In 2007, researchers for the journal Brain, Behavior, and Immunity found that stress during pregnancy was associated with inflammation.(9)
They concluded that stress could, therefore, impact immune system functioning and increase a mother’s risk for preeclampsia and preterm birth.
Stress can also negatively impact your baby.
In 2003, researchers for the Journal of Child Psychology and Psychiatry found that anxiety related to pregnancy was linked to impaired motor development among 8-month old infants.(10)
Daily hassles during early pregnancy were also associated with impaired mental development, and levels of the stress hormone cortisol during late pregnancy negatively affected development at both 3 and 8 months of age.
Protect yourself and your baby by allowing yourself time to relax, and avoid taking on additional projects or commitments while your body is growing a healthy baby.
Surround yourself with a positive support system to help you effectively manage the unavoidable stressors you encounter in daily life.
Eat Your Fruits and Veggies
You probably know that diet is important during pregnancy, and eating plenty of fruits and vegetables can be especially beneficial for both you and your baby.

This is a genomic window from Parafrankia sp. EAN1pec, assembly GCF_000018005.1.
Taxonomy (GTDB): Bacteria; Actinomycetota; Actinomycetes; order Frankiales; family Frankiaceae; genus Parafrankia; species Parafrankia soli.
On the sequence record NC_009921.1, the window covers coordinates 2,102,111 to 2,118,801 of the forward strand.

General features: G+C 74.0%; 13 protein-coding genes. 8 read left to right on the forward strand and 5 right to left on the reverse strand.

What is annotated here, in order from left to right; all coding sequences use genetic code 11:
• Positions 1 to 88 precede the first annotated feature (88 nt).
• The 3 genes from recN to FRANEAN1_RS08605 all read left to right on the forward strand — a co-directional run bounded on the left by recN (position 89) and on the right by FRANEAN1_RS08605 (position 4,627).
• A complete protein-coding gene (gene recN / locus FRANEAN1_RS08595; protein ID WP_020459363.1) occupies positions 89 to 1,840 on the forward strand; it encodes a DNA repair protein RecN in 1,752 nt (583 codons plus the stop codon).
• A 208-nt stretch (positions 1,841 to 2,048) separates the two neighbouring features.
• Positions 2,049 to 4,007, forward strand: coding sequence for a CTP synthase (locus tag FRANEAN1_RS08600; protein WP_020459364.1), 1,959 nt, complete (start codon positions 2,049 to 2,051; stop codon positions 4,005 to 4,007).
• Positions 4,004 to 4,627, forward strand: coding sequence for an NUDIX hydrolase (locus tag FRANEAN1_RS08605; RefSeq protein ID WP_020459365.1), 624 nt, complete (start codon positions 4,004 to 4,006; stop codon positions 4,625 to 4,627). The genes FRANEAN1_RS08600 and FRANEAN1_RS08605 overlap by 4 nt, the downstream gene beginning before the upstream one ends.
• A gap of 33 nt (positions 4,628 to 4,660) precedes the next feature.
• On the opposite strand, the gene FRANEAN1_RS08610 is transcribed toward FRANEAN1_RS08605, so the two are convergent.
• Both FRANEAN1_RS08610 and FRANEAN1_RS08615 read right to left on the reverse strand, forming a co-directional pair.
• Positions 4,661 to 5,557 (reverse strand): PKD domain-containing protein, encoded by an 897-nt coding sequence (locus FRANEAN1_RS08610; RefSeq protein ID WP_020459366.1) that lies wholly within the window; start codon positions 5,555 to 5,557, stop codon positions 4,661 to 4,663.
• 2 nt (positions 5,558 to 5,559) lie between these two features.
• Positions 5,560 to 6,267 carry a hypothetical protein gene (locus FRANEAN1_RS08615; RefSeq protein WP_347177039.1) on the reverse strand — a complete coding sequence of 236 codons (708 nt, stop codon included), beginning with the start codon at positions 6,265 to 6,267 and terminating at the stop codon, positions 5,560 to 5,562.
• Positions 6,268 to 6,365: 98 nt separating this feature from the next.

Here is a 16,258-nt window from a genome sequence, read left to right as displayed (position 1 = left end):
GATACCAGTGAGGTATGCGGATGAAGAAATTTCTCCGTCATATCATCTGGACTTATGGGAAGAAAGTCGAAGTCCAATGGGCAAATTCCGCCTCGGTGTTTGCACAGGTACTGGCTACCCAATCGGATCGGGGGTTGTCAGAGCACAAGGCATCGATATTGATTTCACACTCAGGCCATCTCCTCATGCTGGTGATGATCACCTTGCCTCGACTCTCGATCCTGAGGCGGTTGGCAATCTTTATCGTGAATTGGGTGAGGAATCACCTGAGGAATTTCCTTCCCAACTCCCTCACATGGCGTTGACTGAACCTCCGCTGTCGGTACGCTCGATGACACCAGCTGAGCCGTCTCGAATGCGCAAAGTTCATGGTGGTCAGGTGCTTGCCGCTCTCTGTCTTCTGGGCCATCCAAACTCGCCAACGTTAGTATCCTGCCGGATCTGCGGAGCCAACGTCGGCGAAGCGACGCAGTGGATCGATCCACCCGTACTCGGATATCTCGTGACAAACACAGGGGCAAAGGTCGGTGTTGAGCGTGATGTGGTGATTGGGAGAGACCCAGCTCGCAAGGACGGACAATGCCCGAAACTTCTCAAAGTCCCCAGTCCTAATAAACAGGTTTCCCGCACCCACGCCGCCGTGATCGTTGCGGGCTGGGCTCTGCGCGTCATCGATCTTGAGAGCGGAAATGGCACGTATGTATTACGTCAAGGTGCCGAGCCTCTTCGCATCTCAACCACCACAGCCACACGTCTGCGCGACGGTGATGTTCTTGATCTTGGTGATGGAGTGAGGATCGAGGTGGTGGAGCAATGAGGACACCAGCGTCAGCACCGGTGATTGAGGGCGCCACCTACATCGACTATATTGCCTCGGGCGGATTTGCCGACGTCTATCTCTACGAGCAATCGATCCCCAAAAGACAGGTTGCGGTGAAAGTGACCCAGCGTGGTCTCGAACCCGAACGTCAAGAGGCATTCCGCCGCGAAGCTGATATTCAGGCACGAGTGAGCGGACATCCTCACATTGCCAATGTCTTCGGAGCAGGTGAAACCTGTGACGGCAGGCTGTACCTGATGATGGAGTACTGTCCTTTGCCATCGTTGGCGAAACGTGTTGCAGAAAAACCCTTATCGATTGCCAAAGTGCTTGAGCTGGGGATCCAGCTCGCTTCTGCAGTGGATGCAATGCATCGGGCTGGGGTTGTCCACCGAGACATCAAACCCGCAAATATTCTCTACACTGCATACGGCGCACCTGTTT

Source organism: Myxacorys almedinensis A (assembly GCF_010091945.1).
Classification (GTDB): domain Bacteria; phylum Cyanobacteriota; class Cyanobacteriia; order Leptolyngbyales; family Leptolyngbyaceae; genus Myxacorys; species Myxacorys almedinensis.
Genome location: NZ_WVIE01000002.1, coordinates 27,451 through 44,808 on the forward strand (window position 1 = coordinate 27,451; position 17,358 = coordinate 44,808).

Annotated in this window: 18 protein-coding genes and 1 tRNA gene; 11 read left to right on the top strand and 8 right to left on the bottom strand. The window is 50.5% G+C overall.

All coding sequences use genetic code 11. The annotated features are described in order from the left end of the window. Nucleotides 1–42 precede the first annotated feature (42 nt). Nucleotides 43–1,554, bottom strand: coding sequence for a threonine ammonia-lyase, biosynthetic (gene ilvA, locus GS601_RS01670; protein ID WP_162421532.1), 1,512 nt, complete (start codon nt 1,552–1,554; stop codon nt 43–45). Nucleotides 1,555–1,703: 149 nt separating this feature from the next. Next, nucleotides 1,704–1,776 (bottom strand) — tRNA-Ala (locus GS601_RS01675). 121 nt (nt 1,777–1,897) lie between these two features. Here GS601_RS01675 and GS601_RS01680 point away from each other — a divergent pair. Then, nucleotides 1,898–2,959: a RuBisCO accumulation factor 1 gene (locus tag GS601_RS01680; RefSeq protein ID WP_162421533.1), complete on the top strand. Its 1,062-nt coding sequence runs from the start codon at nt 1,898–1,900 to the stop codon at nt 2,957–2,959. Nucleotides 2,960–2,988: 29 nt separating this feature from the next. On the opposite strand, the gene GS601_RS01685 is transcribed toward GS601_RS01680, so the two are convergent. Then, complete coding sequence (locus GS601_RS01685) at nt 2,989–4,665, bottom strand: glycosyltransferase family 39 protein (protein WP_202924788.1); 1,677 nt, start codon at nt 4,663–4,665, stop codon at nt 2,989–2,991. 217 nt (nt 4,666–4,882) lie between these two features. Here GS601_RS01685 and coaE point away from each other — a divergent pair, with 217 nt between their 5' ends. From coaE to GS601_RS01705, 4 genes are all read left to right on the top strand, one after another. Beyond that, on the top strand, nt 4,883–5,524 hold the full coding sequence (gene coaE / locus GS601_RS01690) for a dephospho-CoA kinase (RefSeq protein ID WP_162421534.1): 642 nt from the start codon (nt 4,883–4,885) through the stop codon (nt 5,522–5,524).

In a 2015 study in the journal Midwifery, researchers found that pregnant women who consumed fruits and vegetables at least three times per week were 49 percent less likely to develop preeclampsia.(11)
There are also health benefits for your baby.
In a study in a 2010 edition of Allergy, researchers found that the consumption of green and yellow vegetables and citrus fruits during pregnancy was linked to a lower risk of eczema among infants.(12)
Intake of vitamin E, which is found in;
» and avocados
was associated with less wheezing in infants.
Load your diet with nutrient-rich fruits and vegetables to take advantage of these benefits.
Nourishing your body with fruits and vegetables during pregnancy protects your health and the health of your growing baby.
Taking other steps to stay fit, such as maintaining an exercise routine, keeping stress under control, and staying at a healthy weight before and during pregnancy, can have a profound impact on your health and a lasting effect on your baby’s well-being.
Making the effort to stay fit during pregnancy may seem difficult, but the payoff is certainly worthwhile.